Our city traveller and South America expert Susana just sent us this review of Urban Hotel Palo Santo in Buenos Aires, Argentina.
Green, quiet, pure and bright, my favorite adjectives to describe this small, intimate eco-hotel in Buenos Aires. Palo Santo was built according to LEED standards, which means that all the materials and suppliers were carefully selected according to environmental criteria.
Guests also find a pure style in furniture, floors and walls and the most curious can even discover in their bedrooms or public areas hidden gems made by Argentine artists and local entrepreneurs.
How about you take a glance and ask the staff for that picture you find in your room? They are so polite and knowledgeable that maybe you’ll feel comfortable enough to continue asking and asking more.
Green Initiatives at Palo Santo Hotel in Buenos Aires
Pablo Porolli, project management developer of Palo Santo, proudly tells me that I am staying in “the first urban Green hotel in Latin America”. Little competition and a smart combination of environmental sustainability and comfort, no wonder this unique hotel is so popular. Post baby-boomer generations (aged between 35-50) especially seem to love it, judging by my fellow guests during my one-night stay.
Palo Santo is located in a quiet street within Palermo neighborhood, next to several cafes and “parrillas” (local barbecues), but if you don’t really feel like leaving this place (like me that evening), the hotel’s own restaurant “Topinambour” is a great alternative.
Head chef Sèbastien Faulliade, a French with 20 years living in Buenos Aires, creates a mouth-watering blend between local and French cuisine, and garnishes his dishes with vegetables grown by himself. Delicious.
Food aside, I notice that the hotel has made a huge investment in the best technologies and materials. For example, its air conditioning system is 30% more expensive than those you’d normally find in Buenos Aires, but much more energy-efficient. Inside the hotel, highly durable materials like marble and porcelanato give it a healthy feeling and good insulation.
Later I walk through the natural illuminated aisle that links the lobby with the restaurant. On my side, Palo Santo hotel’s general manager Fernando Martín tells me about all the details that contribute to making his hotel one of the most sustainable in Buenos Aires.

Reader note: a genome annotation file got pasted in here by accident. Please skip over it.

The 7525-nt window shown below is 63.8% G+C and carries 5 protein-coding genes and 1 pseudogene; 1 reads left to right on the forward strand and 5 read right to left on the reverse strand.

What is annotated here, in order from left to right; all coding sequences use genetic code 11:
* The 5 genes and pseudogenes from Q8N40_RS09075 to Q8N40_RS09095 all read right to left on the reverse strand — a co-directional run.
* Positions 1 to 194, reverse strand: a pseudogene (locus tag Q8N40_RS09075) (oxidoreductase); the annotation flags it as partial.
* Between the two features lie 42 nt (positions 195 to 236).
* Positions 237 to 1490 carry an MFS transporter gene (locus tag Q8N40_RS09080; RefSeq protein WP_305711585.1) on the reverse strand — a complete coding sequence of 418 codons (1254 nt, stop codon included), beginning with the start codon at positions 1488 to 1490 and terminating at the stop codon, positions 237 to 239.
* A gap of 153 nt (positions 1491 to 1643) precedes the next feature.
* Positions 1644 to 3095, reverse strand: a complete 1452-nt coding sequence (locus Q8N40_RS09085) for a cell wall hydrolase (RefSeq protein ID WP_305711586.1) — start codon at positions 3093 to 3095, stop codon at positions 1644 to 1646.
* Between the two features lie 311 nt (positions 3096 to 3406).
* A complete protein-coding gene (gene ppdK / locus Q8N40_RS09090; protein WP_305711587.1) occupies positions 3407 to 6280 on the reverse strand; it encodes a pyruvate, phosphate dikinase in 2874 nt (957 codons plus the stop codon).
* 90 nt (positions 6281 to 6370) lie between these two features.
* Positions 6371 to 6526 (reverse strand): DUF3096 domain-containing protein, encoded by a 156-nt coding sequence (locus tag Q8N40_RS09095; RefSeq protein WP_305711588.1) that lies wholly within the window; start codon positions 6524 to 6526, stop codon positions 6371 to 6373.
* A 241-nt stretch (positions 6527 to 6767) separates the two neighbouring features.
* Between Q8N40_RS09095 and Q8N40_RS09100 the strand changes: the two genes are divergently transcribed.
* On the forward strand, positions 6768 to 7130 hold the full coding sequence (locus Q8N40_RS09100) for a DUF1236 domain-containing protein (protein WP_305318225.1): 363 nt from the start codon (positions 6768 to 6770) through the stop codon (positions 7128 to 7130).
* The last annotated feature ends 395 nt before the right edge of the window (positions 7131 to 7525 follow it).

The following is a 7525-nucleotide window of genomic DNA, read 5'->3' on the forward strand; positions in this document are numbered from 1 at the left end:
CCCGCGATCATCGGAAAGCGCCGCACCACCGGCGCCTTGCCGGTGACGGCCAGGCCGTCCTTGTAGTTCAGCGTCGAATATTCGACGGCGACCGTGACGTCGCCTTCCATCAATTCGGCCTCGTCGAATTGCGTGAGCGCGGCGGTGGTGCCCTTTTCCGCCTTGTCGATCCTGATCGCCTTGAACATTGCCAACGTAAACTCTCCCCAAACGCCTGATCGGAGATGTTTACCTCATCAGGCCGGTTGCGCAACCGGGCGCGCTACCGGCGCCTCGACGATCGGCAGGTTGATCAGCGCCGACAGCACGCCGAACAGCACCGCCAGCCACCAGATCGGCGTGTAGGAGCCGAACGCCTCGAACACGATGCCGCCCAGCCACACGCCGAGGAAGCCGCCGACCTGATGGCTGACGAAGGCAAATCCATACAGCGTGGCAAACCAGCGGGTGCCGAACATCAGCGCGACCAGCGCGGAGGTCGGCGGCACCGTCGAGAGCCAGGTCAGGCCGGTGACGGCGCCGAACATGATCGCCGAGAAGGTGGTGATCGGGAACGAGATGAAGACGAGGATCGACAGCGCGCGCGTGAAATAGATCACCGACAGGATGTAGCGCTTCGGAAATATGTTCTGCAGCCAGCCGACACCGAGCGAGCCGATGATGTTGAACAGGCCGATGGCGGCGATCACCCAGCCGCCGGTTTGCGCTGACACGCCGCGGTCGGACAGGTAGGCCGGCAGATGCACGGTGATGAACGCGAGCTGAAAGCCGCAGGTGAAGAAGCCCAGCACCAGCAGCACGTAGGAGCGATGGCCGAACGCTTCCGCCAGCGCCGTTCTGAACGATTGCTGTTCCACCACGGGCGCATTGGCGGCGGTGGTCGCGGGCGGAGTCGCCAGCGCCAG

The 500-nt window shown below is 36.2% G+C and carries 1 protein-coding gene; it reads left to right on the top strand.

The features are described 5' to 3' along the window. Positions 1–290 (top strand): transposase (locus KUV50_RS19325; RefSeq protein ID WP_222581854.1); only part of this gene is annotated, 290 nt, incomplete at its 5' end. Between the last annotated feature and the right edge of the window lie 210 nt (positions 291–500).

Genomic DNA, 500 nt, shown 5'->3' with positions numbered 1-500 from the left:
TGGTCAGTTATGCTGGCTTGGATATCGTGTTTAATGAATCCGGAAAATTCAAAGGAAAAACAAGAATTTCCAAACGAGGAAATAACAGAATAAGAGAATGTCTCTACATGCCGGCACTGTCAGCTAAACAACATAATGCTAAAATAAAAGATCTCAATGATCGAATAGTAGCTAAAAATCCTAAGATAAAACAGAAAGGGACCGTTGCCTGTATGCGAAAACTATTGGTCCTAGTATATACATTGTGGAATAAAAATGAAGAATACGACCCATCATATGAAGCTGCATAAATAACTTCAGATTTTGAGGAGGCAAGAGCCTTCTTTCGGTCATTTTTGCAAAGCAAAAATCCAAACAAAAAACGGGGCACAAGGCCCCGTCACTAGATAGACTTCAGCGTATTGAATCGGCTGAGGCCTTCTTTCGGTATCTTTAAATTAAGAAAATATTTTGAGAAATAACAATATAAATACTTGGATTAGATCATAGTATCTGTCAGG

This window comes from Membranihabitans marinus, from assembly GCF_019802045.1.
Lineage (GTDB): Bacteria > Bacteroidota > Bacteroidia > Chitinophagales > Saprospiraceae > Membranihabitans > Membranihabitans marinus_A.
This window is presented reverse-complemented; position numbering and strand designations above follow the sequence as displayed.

I learn that the hotel’s name, Palo Santo, comes from a tree that grows in northern Argentina, and whose sustainably sourced wood has been used extensively for floors and furniture. The result: good looks but also a natural, fresh fragrance within the building.
The building’s energy-efficient elevators run smooth and silent, and of course bathrooms are equipped with latest water-efficient flush systems. Thinking climate change, the hotel also got this one right: Over 800 ever-growing plants ensure CO2 absorption and cover hotel’s façades, roof, balconies and patio.
Comfort is what environmentally conscious travellers like me expect from a good city hotel, and Palo Santo ticks the box with double glazed windows (less heat and street noise), green cleaning products and toiletries, and two beautiful cascades with a built-in water recycling function.
My favorite “Little Green Details” at Palo Santo Hotel
- Finding a wooden pencil instead of a pen on my bedroom desk
- Tasting the flavour of a fresh, local organic egg during breakfast
- Finding an Argentinan organic wine on the room service menu
- Sitting in the cosy sunny hotel garden in February with its topinambours flowers in full bloom
More info on the Palo Santo Hotel website.
Ready to go? Check availability and rates at Palo Santo Hotel
Having lived and worked in famous Patagonia, Southern Argentina and now Buenos Aires, the capital, Susana has visited and reviewed many sustainable hotels and activities for her website Viajero Responsible (Responsible Traveler). Follow her on Twitter (@sandovaltur).
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